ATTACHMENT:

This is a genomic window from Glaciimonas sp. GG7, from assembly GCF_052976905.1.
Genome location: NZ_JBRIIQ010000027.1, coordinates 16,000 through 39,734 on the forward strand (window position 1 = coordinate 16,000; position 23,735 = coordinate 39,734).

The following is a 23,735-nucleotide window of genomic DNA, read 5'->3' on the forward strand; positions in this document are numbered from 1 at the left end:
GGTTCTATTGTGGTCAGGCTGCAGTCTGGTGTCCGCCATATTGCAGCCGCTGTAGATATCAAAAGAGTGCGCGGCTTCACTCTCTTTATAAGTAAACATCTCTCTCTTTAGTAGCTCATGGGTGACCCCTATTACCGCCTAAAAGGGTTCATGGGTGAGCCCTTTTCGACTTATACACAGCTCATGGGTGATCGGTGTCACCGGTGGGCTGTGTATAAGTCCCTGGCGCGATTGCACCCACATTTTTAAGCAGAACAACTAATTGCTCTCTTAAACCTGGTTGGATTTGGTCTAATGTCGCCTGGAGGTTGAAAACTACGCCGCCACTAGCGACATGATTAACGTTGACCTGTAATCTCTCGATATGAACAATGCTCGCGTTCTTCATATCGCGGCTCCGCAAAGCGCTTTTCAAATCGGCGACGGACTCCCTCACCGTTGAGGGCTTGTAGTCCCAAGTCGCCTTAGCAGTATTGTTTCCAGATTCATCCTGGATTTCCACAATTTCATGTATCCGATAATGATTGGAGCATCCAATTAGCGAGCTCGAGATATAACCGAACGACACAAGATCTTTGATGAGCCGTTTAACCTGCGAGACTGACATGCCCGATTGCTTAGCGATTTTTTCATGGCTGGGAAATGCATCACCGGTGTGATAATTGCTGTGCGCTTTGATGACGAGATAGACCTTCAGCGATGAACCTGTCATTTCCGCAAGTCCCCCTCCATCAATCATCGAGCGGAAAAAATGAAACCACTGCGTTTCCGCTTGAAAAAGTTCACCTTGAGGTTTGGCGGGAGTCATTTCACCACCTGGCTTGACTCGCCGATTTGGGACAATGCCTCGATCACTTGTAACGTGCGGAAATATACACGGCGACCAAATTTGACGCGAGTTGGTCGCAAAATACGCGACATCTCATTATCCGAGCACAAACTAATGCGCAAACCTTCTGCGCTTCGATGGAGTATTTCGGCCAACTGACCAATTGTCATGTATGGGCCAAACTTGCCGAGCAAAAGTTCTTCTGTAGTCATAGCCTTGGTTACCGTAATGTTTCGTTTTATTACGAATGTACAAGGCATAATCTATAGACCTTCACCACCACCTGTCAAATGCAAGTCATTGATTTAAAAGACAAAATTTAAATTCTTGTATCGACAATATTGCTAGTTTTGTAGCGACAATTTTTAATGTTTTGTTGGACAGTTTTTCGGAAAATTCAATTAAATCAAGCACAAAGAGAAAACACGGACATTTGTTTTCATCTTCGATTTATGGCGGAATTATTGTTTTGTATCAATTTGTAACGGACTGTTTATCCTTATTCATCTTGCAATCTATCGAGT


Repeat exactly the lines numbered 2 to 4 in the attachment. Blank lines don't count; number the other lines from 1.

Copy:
Genome location: NZ_JBRIIQ010000027.1, coordinates 16,000 through 39,734 on the forward strand (window position 1 = coordinate 16,000; position 23,735 = coordinate 39,734).

The following is a 23,735-nucleotide window of genomic DNA, read 5'->3' on the forward strand; positions in this document are numbered from 1 at the left end:
GGTTCTATTGTGGTCAGGCTGCAGTCTGGTGTCCGCCATATTGCAGCCGCTGTAGATATCAAAAGAGTGCGCGGCTTCACTCTCTTTATAAGTAAACATCTCTCTCTTTAGTAGCTCATGGGTGACCCCTATTACCGCCTAAAAGGGTTCATGGGTGAGCCCTTTTCGACTTATACACAGCTCATGGGTGATCGGTGTCACCGGTGGGCTGTGTATAAGTCCCTGGCGCGATTGCACCCACATTTTTAAGCAGAACAACTAATTGCTCTCTTAAACCTGGTTGGATTTGGTCTAATGTCGCCTGGAGGTTGAAAACTACGCCGCCACTAGCGACATGATTAACGTTGACCTGTAATCTCTCGATATGAACAATGCTCGCGTTCTTCATATCGCGGCTCCGCAAAGCGCTTTTCAAATCGGCGACGGACTCCCTCACCGTTGAGGGCTTGTAGTCCCAAGTCGCCTTAGCAGTATTGTTTCCAGATTCATCCTGGATTTCCACAATTTCATGTATCCGATAATGATTGGAGCATCCAATTAGCGAGCTCGAGATATAACCGAACGACACAAGATCTTTGATGAGCCGTTTAACCTGCGAGACTGACATGCCCGATTGCTTAGCGATTTTTTCATGGCTGGGAAATGCATCACCGGTGTGATAATTGCTGTGCGCTTTGATGACGAGATAGACCTTCAGCGATGAACCTGTCATTTCCGCAAGTCCCCCTCCATCAATCATCGAGCGGAAAAAATGAAACCACTGCGTTTCCGCTTGAAAAAGTTCACCTTGAGGTTTGGCGGGAGTCATTTCACCACCTGGCTTGACTCGCCGATTTGGGACAATGCCTCGATCACTTGTAACGTGCGGAAATATACACGGCGACCAAATTTGACGCGAGTTGGTCGCAAAATACGCGACATCTCATTATCCGAGCACAAACTAATGCGCAAACCTTCTGCGCTTCGATGGAGTATTTCGGCCAACTGACCAATTGTCATGTATGGGCCAAACTTGCCGAGCAAAAGTTCTTCTGTAGTCATAGCCTTGGTTACCGTAATGTTTCGTTTTATTACGAATGTACAAGGCATAATCTATAGACCTTCACCACCACCTGTCAAATGCAAGTCATTGATTTAAAAGACAAAATTTAAATTCTTGTATCGACAATATTGCTAGTTTTGTAGCGACAATTTTTAATGTTTTGTTGGACAGTTTTTCGGAAAATTCAATTAAATCAAGCACAAAGAGAAAACACGGACATTTGTTTTCATCTTCGATTTATGGCGGAATTATTGTTTTGTATCAATTTGTAACGGACTGTTTATCCTTATTCATCTTGCAATCTATCGAGT